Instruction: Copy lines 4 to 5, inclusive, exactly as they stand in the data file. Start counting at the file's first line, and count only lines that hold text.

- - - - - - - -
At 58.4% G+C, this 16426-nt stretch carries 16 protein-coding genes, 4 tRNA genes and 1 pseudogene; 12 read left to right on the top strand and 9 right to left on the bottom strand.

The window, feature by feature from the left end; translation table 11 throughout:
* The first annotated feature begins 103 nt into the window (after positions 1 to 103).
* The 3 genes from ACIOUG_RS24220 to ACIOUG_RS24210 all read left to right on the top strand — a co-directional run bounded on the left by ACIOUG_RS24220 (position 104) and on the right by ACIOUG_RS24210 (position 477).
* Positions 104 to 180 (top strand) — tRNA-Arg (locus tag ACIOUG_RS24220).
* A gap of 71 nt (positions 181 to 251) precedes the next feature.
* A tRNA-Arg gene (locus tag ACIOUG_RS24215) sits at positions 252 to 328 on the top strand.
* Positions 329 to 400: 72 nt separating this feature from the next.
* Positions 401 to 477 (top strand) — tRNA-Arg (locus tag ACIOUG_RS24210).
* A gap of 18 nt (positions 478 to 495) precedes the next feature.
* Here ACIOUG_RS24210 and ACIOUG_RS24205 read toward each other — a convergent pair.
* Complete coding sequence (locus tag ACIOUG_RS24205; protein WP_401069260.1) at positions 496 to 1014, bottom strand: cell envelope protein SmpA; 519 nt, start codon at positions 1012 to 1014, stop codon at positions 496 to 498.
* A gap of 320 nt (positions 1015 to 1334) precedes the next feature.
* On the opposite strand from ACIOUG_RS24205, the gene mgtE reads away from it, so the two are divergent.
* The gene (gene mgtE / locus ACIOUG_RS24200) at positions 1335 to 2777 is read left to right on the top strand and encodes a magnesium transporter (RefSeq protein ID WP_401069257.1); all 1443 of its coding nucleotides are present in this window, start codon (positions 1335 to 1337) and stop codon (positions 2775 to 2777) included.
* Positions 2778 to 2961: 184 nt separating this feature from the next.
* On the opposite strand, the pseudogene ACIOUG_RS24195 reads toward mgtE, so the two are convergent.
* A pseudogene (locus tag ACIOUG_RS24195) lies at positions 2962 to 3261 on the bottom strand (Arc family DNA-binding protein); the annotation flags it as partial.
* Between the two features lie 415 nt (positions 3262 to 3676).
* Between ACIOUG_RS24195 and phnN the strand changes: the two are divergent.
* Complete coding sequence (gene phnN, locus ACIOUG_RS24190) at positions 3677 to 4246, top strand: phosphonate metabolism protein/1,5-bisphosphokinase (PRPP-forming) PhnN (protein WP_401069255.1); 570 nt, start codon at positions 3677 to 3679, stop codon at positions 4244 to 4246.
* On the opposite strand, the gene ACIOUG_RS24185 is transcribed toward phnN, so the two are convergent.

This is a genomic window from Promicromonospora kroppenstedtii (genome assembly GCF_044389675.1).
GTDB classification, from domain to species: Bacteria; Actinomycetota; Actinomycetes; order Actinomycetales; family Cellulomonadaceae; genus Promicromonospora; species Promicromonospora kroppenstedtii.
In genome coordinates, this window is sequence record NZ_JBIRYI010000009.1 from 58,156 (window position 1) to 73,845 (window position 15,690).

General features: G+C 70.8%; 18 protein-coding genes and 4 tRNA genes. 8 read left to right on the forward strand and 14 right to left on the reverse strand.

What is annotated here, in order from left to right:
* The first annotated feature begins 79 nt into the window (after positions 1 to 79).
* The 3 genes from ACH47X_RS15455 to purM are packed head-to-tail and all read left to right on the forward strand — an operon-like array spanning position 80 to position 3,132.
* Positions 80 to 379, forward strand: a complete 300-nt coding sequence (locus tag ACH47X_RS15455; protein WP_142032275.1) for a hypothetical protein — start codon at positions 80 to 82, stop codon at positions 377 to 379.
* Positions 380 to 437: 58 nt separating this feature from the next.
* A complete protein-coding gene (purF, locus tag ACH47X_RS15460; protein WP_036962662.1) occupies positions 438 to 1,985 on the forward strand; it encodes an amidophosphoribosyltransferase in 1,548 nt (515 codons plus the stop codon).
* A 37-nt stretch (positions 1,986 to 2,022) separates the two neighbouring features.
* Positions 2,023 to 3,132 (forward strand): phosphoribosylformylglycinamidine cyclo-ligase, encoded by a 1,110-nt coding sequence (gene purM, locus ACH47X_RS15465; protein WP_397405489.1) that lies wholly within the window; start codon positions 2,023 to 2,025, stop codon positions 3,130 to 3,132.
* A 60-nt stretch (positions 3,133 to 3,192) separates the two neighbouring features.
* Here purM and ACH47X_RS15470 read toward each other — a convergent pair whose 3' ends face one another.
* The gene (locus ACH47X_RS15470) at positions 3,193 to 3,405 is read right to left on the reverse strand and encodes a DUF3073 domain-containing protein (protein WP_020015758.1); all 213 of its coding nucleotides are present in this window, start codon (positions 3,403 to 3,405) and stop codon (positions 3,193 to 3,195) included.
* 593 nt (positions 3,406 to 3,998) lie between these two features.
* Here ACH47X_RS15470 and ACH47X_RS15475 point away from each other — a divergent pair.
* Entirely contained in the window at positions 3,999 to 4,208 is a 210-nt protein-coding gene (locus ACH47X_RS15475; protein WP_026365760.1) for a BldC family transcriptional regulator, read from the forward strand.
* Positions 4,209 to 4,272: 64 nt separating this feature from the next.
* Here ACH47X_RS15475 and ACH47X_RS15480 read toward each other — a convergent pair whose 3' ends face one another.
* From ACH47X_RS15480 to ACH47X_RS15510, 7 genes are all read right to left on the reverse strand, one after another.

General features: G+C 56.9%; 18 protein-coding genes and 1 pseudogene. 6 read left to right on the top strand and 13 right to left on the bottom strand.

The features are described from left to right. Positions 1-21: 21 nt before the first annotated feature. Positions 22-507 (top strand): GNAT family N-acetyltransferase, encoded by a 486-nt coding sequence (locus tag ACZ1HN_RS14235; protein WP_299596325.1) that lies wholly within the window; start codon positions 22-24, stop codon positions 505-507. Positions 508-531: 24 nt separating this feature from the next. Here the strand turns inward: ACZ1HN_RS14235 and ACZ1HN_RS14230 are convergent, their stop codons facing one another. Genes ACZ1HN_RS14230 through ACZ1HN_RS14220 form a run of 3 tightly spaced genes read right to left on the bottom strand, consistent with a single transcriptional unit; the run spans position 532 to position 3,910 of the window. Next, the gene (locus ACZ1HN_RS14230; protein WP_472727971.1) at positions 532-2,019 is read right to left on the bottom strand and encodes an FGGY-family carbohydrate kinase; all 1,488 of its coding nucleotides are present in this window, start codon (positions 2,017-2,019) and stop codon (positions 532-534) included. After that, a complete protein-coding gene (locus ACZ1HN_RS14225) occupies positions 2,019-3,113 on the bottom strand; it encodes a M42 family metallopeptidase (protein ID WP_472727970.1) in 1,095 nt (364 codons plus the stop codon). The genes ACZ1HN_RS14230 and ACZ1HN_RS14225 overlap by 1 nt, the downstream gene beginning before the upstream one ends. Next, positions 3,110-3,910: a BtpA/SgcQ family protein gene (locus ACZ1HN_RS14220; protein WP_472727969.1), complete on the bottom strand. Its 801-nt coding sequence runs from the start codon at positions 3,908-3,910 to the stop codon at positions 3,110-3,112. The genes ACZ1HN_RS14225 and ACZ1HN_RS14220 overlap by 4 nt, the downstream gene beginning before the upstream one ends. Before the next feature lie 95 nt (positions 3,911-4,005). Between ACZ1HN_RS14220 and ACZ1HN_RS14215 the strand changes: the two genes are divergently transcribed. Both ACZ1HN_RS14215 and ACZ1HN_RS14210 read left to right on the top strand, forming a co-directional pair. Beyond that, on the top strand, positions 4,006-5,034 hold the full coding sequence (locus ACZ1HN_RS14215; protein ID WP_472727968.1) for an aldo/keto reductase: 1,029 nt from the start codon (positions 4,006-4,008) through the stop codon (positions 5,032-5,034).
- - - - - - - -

* The 3 genes from ACIOUG_RS24220 to ACIOUG_RS24210 all read left to right on the top strand — a co-directional run bounded on the left by ACIOUG_RS24220 (position 104) and on the right by ACIOUG_RS24210 (position 477).
* Positions 104 to 180 (top strand) — tRNA-Arg (locus tag ACIOUG_RS24220).